Live review: The Snuts, Stirling Castle: a five-star, live-streamed show

The Snuts

THE SNUTS’ performance at Stirling Castle on March 26th was more than just a live stream, it was a work of art demonstrating everything the band stand for – marvellous guitar riffs, timeless vocals and Scotland.

As the timer counted down and The Snuts teased their entrance on the live chat, I felt a familiar sense of anticipation and reminisced on the feeling I haven’t felt since March 2020. The screen opened up with a compilation of clips of the band performing to crowds, evidently also feeling a mutual sense of nostalgia, before fading into a melodic, cello-based instrumental.

Lead singer Jack Cochrane took centre stage, looking like a modern-day John Lennon, before being joined by the band and opening with “All Your Friends”. The build-up to the band’s entrance was effortless and accurately mimicked the sensation you experience as the crowd goes wild and the artist walks onstage from the side. The band started as they meant to go on, performing outstandingly and making you forget you were in a national lockdown.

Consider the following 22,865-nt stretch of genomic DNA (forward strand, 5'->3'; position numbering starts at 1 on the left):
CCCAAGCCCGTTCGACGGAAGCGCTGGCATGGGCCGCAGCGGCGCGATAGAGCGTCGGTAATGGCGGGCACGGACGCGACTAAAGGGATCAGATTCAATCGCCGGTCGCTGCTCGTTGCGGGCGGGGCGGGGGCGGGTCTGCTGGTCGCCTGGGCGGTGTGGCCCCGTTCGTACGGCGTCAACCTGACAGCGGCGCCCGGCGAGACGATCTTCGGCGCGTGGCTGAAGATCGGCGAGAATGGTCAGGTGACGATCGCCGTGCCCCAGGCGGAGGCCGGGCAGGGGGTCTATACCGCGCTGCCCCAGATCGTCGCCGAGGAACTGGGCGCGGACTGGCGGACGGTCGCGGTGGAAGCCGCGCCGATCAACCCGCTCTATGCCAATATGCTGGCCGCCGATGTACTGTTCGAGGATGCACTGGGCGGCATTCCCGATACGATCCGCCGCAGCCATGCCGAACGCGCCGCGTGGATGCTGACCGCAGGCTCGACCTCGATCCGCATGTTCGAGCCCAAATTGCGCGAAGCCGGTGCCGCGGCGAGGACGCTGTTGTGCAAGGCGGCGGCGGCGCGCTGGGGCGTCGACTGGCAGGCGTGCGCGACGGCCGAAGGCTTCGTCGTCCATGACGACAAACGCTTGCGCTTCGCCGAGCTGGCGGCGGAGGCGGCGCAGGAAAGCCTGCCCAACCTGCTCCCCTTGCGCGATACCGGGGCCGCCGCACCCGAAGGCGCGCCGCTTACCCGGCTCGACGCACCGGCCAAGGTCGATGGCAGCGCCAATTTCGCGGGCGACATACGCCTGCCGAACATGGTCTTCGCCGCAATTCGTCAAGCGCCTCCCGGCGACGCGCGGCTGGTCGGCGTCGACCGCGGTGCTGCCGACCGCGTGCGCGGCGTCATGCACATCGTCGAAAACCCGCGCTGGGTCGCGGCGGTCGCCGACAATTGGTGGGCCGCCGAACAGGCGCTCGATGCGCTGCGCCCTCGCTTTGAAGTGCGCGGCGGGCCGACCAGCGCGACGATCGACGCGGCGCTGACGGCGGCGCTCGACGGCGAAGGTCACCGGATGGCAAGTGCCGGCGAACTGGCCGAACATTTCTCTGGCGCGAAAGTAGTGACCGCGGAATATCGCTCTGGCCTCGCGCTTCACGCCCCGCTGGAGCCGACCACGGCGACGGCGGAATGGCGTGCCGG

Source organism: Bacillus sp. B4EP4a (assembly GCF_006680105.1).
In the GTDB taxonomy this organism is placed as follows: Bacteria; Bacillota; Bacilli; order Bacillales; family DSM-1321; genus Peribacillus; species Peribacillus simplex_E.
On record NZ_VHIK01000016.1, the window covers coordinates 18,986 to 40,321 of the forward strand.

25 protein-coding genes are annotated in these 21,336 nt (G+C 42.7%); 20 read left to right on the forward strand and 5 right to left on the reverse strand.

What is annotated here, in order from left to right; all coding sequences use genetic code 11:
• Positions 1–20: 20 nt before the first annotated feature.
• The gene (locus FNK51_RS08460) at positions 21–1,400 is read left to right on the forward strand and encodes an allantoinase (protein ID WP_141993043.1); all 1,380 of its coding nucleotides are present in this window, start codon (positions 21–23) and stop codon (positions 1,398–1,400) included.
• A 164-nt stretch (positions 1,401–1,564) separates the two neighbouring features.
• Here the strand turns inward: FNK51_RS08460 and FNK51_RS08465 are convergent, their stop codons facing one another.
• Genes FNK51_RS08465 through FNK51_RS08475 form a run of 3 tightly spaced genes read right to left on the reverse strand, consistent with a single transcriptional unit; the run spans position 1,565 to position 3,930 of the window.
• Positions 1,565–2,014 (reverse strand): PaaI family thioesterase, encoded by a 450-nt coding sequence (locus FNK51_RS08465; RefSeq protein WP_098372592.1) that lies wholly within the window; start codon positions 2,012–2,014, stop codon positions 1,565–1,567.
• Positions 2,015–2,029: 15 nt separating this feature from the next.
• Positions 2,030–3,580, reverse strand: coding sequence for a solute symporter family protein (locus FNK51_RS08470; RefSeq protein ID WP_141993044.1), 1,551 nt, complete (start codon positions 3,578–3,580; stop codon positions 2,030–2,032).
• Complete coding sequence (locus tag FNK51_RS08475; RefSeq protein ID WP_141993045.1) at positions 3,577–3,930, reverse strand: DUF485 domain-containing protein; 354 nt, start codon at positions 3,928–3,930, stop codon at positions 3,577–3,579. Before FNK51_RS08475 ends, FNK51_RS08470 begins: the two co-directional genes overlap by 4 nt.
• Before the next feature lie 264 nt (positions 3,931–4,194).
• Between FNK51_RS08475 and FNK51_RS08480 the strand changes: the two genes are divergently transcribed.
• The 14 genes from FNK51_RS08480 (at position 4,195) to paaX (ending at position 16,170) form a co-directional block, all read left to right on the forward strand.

With a mix of new songs, old tracks and short samples of people speaking alongside the videography, production and lights, it felt more like a deliberate short film rather a live stream.

The setlist was perfectly selected to showcase the band’s many talents: they’re able to create and perform upbeat, heartwarming tracks like “Somebody Loves You”, whilst being able to master singalong alternative tunes like “Juan Belmonte”.

Being from Glasgow myself, I could be biased in saying “Glasgow” was a pinnacle in the performance. Although other artists like Catfish and the Bottlemen and David Guetta have songs with the same title, The Snuts are able to perform it patriotically with such passion, an authentic sound and meaning that cannot possibly be mimicked.

Moments before the four-piece played “Somebody Loves You”, they paid to their collaboration with the Scottish Refugee Council with audio clips of people who have been supported by that charity telling their stories. This, paired with the touching track, meant for a solemn moment of reflection on why the charity itself needs to exist.

The Scottish quartet’s performance transported you from your couch on a rainy Friday night to the front row at Glasgow’s Barrowlands, that is not an art every band can master – especially on a live stream. A five-star show.

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